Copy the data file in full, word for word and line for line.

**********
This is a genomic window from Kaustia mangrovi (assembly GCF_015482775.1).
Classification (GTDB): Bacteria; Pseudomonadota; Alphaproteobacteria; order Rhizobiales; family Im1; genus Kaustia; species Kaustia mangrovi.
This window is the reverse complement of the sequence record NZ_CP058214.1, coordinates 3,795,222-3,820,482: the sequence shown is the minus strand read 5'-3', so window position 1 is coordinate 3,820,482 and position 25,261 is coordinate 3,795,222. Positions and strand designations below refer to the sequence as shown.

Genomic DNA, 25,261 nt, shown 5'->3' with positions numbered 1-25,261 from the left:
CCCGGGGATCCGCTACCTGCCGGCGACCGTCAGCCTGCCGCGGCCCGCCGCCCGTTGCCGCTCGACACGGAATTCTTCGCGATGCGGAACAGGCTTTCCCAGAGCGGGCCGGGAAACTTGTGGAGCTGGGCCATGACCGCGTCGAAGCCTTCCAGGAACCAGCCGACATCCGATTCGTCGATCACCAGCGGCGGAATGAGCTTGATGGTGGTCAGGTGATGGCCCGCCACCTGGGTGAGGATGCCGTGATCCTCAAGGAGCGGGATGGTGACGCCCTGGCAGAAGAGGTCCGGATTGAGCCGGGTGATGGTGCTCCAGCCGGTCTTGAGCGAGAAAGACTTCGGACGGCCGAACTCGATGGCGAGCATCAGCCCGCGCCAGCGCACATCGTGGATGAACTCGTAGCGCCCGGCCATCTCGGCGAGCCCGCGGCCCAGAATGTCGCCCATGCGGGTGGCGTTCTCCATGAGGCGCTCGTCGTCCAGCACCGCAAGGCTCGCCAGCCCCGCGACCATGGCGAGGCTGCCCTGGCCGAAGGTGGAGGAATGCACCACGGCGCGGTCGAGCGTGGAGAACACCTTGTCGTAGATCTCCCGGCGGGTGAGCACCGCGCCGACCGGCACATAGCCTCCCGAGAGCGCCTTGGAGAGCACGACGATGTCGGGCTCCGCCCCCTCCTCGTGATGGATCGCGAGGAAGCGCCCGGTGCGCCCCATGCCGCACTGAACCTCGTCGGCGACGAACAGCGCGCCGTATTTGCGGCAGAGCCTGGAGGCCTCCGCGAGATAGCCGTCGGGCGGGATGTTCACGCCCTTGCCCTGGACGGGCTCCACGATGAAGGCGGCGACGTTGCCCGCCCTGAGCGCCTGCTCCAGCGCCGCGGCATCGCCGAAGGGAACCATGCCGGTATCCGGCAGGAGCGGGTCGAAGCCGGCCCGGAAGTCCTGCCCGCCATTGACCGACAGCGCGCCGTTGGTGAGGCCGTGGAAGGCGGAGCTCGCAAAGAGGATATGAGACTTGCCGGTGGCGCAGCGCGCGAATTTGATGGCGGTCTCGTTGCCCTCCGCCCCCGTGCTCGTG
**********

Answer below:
This is a genomic window from Kaustia mangrovi (assembly GCF_015482775.1).
Classification (GTDB): Bacteria; Pseudomonadota; Alphaproteobacteria; order Rhizobiales; family Im1; genus Kaustia; species Kaustia mangrovi.
This window is the reverse complement of the sequence record NZ_CP058214.1, coordinates 3,795,222-3,820,482: the sequence shown is the minus strand read 5'-3', so window position 1 is coordinate 3,820,482 and position 25,261 is coordinate 3,795,222. Positions and strand designations below refer to the sequence as shown.

Genomic DNA, 25,261 nt, shown 5'->3' with positions numbered 1-25,261 from the left:
CCCGGGGATCCGCTACCTGCCGGCGACCGTCAGCCTGCCGCGGCCCGCCGCCCGTTGCCGCTCGACACGGAATTCTTCGCGATGCGGAACAGGCTTTCCCAGAGCGGGCCGGGAAACTTGTGGAGCTGGGCCATGACCGCGTCGAAGCCTTCCAGGAACCAGCCGACATCCGATTCGTCGATCACCAGCGGCGGAATGAGCTTGATGGTGGTCAGGTGATGGCCCGCCACCTGGGTGAGGATGCCGTGATCCTCAAGGAGCGGGATGGTGACGCCCTGGCAGAAGAGGTCCGGATTGAGCCGGGTGATGGTGCTCCAGCCGGTCTTGAGCGAGAAAGACTTCGGACGGCCGAACTCGATGGCGAGCATCAGCCCGCGCCAGCGCACATCGTGGATGAACTCGTAGCGCCCGGCCATCTCGGCGAGCCCGCGGCCCAGAATGTCGCCCATGCGGGTGGCGTTCTCCATGAGGCGCTCGTCGTCCAGCACCGCAAGGCTCGCCAGCCCCGCGACCATGGCGAGGCTGCCCTGGCCGAAGGTGGAGGAATGCACCACGGCGCGGTCGAGCGTGGAGAACACCTTGTCGTAGATCTCCCGGCGGGTGAGCACCGCGCCGACCGGCACATAGCCTCCCGAGAGCGCCTTGGAGAGCACGACGATGTCGGGCTCCGCCCCCTCCTCGTGATGGATCGCGAGGAAGCGCCCGGTGCGCCCCATGCCGCACTGAACCTCGTCGGCGACGAACAGCGCGCCGTATTTGCGGCAGAGCCTGGAGGCCTCCGCGAGATAGCCGTCGGGCGGGATGTTCACGCCCTTGCCCTGGACGGGCTCCACGATGAAGGCGGCGACGTTGCCCGCCCTGAGCGCCTGCTCCAGCGCCGCGGCATCGCCGAAGGGAACCATGCCGGTATCCGGCAGGAGCGGGTCGAAGCCGGCCCGGAAGTCCTGCCCGCCATTGACCGACAGCGCGCCGTTGGTGAGGCCGTGGAAGGCGGAGCTCGCAAAGAGGATATGAGACTTGCCGGTGGCGCAGCGCGCGAATTTGATGGCGGTCTCGTTGCCCTCCGCCCCCGTGCTCGTG